Journal Entry on getting organized

Hello. Hope you are ok.

I like to kid on I’m organised. I’m actually not – my Dropbox is a mess, my notes on my phone are filled with ideas I keep telling myself to write on paper, my laptop has duplicated every single file so it’s a trip finding which Word doc. I am working on and my to do list is seemingly even longer by the time I get to Friday than it was on Sunday evening.

I become overwhelmed very quickly and procrastination sets in. My need for perfectionism gets me into a funk as well. When I am feeling depressed, the least I feel like doing is getting organised before I can even get to a project I am working on. It’s like my cleaning mantra, if I stuff everything into a cupboard it’s there, it’s fine, it’s out of sight. When in reality it has made a mountain out of a molehill.

I started using Microsoft’s To Do app a few weeks ago and it’s been a useful tool. As long as I don’t look at how much I need to do and focus on one task, I’m good. How easy is it to not look at all the tasks and flip the fuck out? Not very easy. I have split my tasks into categories of my writing, my freelance writing, my blog, social media posts – and that’s a lot.

My problem is I want it all and I want it now. That is, of course, detrimental to the quality of the work I am producing. I am trying to learn it’s good to brainstorm, plan, edit, and make something the best it can be. There is no rush or timeline. I must remember to enjoy what I am doing and slow the fuck down.

I think as well not being very confident I churn out all sorts, so I can get that kick from producing and feeling I’m doing something. Giving that appearance of being busy. I do think as a once ‘good girl’ my worth is tied into grades – into results and with depression, people always thought it was laziness. That’s what people thought I was. Lazy Kate. I put myself under so much pressure when I was 17/18. It was stressful. As hard as I tried, people still didn’t like what I was doing, or not doing in their eyes. I couldn’t change their perception of me. It made me deny I was depressed. I thought I was lazy. I thought it was my fault. This is me being a lazy bitch and it’s not illness, it’s laziness. That fucked me up for years. It’s amazing on the outside what mental illness ’looks like’ to people. I was a typical teenager – ‘difficult’ ‘insolent’ ‘lazy’ I was fucking depressed. I walked around, feeling like shit and hating everyone, the world, myself. The majority of my classmates and teachers took the mickey. I’m sure it must have been hilarious on the outside looking in. A socially isolated, struggling with puberty, and depression, self-harming young girl who was desperately looking for a connection and understanding. She never got it, so she ended up in a toxic relationship that nearly killed her.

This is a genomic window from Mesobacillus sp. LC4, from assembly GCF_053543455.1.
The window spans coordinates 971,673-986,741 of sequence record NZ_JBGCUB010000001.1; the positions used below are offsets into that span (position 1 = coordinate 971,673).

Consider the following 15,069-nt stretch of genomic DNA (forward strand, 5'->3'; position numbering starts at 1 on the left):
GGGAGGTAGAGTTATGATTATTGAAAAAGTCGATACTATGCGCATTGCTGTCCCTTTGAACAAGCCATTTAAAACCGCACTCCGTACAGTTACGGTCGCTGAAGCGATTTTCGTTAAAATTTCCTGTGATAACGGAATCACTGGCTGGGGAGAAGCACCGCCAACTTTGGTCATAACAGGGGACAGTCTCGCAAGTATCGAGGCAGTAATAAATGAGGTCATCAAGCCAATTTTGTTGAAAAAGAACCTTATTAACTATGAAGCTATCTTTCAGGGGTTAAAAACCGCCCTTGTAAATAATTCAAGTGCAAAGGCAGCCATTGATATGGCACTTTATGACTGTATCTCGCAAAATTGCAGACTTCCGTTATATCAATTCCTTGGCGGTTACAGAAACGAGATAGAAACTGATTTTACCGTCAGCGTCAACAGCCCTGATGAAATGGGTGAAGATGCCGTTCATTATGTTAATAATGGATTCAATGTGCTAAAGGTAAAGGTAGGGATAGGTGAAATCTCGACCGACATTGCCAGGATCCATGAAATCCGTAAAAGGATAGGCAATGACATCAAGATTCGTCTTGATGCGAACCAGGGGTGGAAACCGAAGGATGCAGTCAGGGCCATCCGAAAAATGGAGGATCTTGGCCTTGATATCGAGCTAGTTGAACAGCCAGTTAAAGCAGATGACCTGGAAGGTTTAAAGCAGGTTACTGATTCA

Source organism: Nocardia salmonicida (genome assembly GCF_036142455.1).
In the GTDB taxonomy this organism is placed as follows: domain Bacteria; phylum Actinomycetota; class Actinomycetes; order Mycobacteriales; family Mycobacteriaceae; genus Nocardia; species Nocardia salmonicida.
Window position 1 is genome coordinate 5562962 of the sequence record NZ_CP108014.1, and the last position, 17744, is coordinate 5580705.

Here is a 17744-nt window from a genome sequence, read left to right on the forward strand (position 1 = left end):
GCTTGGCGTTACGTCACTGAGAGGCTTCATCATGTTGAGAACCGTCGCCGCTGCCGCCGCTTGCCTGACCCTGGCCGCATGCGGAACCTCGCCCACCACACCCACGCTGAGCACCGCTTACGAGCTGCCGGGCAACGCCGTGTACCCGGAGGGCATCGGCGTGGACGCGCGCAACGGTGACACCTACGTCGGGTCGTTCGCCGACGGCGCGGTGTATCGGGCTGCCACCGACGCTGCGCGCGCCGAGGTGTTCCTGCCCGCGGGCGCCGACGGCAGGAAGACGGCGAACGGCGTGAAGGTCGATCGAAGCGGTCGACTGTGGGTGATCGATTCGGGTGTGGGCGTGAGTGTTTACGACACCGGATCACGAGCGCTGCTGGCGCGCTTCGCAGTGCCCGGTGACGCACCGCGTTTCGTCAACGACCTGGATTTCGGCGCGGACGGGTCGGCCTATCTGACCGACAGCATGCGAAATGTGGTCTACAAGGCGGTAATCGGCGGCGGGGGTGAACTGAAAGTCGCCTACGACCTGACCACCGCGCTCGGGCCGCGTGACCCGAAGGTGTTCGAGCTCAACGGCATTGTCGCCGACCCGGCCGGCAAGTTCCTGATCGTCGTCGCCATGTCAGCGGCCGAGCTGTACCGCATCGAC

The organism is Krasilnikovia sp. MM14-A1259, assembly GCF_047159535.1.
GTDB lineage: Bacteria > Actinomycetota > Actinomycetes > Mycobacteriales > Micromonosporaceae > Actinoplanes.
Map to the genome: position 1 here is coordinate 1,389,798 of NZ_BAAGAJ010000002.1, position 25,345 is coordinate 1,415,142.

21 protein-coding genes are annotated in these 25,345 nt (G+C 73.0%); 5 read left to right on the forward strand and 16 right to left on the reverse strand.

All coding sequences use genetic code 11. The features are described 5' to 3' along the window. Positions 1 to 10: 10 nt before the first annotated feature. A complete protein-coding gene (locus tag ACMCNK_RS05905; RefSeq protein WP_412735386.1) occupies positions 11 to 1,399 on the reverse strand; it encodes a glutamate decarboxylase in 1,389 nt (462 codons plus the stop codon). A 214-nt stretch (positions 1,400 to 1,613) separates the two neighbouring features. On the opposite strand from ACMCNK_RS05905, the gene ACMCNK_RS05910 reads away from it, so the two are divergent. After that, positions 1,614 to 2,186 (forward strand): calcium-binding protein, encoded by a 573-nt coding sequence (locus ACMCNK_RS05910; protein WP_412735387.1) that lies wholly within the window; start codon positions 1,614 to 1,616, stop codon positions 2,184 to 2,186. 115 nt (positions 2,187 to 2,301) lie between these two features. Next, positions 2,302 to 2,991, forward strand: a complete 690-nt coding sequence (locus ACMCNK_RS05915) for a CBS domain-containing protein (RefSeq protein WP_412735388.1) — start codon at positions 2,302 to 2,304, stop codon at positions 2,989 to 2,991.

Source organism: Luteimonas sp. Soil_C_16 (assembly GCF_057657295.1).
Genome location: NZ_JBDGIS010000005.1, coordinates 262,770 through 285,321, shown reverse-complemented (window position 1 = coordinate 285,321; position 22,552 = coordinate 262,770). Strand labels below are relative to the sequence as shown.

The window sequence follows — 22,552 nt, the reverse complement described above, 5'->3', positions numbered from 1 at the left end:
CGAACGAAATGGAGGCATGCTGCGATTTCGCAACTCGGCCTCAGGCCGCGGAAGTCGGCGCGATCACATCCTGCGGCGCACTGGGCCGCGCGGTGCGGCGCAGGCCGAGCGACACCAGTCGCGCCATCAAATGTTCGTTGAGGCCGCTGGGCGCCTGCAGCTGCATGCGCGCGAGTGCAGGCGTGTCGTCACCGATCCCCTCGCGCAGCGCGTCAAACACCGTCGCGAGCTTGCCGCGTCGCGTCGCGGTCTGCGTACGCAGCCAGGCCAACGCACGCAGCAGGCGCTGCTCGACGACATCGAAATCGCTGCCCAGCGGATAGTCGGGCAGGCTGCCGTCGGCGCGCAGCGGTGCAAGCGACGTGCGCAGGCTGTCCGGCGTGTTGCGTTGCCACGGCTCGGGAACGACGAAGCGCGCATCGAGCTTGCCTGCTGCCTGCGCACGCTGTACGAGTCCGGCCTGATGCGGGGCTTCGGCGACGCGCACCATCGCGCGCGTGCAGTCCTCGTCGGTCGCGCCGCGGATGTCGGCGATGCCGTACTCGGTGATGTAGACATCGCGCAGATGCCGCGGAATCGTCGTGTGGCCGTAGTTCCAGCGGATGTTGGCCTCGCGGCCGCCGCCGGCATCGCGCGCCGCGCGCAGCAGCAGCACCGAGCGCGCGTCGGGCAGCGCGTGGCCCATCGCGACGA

That’s enough for now. Thanks for reading. Let me know how you get organised. Also how are you finding this new editor?

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Brain dump on self-doubt about writing book reviews.

photo of person wearing yellow converse shoes
Photo by Toni Ferreira Ph on Pexels.com

 


I found myself nervous writing reviews for collections of poetry. I must give that context, in terms of my depression and where my confidence is. I found myself reading other people’s reviews and they were like works of art. They could be describing the book in a couple of sentences, saying what they think and making it sound compulsory to read that poetry collection. I mean, I can get in a real funk with my need for perfectionism. It makes me procrastinate and urgh, give up sometimes. Because how on earth do you reach perfectionism? I forget I pretty much write reviews for myself to begin with, to get my thoughts down, to discuss and ask questions. Most of the inspiration felt in reading poetry collections usually prompts my own poetry. I find it easier to be afraid people will tell me I’m wrong about my opinion in a review, than in my writing because I’ll tell them to piss off. Poetry can take up any form and it’s subjective. Not everyone will like what you write. It’s the same with why I gave up writing fiction. If I stray from poem form, I feel uncertain. I think I’m not a fiction writer. When you can learn to be. It isn’t easy. But I can learn about those things I struggle with, like structuring chapters, the story arc and all those other bits with fancy names. Then maybe I can finish that story, which has been 13 years in the making.